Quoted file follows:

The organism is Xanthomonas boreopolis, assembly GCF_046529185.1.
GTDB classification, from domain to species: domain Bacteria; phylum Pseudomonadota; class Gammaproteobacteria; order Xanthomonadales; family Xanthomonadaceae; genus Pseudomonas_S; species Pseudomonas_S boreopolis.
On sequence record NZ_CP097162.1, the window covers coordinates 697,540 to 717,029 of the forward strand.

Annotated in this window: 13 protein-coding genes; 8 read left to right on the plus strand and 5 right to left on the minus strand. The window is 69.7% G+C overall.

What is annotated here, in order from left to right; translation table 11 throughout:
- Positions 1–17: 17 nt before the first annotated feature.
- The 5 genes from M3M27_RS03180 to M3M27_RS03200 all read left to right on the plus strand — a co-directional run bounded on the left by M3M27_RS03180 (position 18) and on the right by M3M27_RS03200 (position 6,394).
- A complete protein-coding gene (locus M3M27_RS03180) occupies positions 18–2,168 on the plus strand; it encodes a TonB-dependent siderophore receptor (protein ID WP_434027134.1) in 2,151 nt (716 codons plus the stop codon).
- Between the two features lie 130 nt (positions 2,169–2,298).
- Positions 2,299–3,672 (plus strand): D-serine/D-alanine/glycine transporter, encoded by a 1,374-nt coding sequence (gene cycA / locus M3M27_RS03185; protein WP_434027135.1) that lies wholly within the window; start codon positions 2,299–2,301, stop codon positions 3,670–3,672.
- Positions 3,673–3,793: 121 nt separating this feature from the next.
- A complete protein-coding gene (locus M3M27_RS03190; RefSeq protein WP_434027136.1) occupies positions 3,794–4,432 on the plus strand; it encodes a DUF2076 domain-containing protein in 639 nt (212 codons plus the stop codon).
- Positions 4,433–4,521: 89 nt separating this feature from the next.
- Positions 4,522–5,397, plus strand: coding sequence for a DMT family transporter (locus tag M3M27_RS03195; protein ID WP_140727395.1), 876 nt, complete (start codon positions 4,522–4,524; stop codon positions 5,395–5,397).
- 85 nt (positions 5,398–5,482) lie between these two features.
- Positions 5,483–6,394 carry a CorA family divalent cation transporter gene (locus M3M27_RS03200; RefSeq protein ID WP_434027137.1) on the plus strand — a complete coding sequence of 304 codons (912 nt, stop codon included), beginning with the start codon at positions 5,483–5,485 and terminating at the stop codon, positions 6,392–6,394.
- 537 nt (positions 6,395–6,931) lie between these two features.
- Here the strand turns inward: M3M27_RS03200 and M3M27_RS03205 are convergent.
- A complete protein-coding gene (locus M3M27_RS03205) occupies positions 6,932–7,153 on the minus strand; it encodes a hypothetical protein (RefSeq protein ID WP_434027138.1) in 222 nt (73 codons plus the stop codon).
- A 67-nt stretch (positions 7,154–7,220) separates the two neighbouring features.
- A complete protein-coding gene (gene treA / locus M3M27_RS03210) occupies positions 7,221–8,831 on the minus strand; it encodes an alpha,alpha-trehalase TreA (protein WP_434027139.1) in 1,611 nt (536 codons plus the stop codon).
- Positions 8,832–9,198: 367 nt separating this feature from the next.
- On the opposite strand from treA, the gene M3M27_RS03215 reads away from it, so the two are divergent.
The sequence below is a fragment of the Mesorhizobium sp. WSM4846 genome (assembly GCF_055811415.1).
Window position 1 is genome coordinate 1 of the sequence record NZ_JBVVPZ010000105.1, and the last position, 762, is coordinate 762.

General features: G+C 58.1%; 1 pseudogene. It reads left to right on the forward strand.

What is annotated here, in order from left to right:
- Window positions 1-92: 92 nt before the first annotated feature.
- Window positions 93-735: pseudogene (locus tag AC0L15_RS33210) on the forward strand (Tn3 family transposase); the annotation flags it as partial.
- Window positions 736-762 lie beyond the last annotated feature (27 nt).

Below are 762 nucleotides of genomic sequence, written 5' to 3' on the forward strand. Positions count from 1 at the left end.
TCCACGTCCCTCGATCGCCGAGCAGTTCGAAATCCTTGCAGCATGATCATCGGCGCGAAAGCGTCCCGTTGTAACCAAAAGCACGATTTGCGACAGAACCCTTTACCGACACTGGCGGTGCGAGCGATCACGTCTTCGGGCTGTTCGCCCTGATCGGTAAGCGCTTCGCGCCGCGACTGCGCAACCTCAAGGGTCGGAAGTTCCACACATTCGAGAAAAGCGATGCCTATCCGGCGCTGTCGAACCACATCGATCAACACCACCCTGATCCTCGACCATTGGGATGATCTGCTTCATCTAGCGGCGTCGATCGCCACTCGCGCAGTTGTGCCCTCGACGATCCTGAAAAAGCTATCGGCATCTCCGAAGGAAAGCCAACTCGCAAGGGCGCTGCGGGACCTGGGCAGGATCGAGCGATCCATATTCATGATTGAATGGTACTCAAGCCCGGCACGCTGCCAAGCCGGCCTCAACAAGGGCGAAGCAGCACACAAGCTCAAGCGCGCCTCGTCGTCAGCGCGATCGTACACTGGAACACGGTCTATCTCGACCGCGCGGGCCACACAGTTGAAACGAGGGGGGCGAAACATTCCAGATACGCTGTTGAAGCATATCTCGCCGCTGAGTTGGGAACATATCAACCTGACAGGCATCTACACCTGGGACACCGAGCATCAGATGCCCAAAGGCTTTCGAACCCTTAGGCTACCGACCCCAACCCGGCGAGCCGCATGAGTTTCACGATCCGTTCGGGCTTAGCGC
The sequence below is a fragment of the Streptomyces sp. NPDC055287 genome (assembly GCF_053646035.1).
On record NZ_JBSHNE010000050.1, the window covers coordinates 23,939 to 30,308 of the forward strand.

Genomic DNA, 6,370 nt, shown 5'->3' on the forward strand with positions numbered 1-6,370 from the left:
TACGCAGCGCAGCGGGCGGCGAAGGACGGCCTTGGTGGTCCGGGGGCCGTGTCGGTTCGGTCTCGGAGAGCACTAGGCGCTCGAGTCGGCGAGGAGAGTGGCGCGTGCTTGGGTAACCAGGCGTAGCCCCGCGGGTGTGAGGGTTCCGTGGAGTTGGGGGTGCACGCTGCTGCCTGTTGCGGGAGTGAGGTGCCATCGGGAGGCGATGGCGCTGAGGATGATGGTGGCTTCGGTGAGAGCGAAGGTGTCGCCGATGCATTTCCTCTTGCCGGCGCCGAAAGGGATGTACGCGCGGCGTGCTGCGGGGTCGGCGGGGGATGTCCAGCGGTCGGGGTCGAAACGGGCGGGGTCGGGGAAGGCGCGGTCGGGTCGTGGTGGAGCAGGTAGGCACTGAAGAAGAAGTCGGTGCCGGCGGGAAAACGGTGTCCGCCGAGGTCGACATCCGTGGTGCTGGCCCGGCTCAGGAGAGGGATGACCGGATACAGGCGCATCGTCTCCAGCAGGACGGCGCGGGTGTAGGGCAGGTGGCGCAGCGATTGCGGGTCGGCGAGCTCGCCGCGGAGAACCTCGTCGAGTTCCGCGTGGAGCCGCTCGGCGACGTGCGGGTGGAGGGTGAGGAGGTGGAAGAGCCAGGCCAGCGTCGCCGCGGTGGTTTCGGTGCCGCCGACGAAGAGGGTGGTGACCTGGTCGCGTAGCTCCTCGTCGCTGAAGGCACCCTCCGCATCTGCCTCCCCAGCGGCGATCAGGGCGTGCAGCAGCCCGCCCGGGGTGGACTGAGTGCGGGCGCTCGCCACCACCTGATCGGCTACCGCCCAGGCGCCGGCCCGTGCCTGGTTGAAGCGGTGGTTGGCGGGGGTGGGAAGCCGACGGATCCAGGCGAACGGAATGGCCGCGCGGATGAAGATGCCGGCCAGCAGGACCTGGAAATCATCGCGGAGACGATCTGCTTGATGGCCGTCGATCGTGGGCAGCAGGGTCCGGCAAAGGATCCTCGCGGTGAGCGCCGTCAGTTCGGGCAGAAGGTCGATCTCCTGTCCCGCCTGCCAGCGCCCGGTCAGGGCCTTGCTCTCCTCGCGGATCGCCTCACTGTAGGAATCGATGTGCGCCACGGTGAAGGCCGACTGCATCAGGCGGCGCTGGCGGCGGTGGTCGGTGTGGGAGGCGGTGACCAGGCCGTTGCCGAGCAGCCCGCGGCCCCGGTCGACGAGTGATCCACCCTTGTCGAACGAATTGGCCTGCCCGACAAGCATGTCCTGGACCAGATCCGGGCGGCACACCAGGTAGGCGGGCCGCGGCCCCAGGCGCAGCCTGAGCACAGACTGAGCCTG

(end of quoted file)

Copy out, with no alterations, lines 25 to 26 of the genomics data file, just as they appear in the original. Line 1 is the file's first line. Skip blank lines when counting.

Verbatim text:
Window position 1 is genome coordinate 1 of the sequence record NZ_JBVVPZ010000105.1, and the last position, 762, is coordinate 762.

General features: G+C 58.1%; 1 pseudogene. It reads left to right on the forward strand.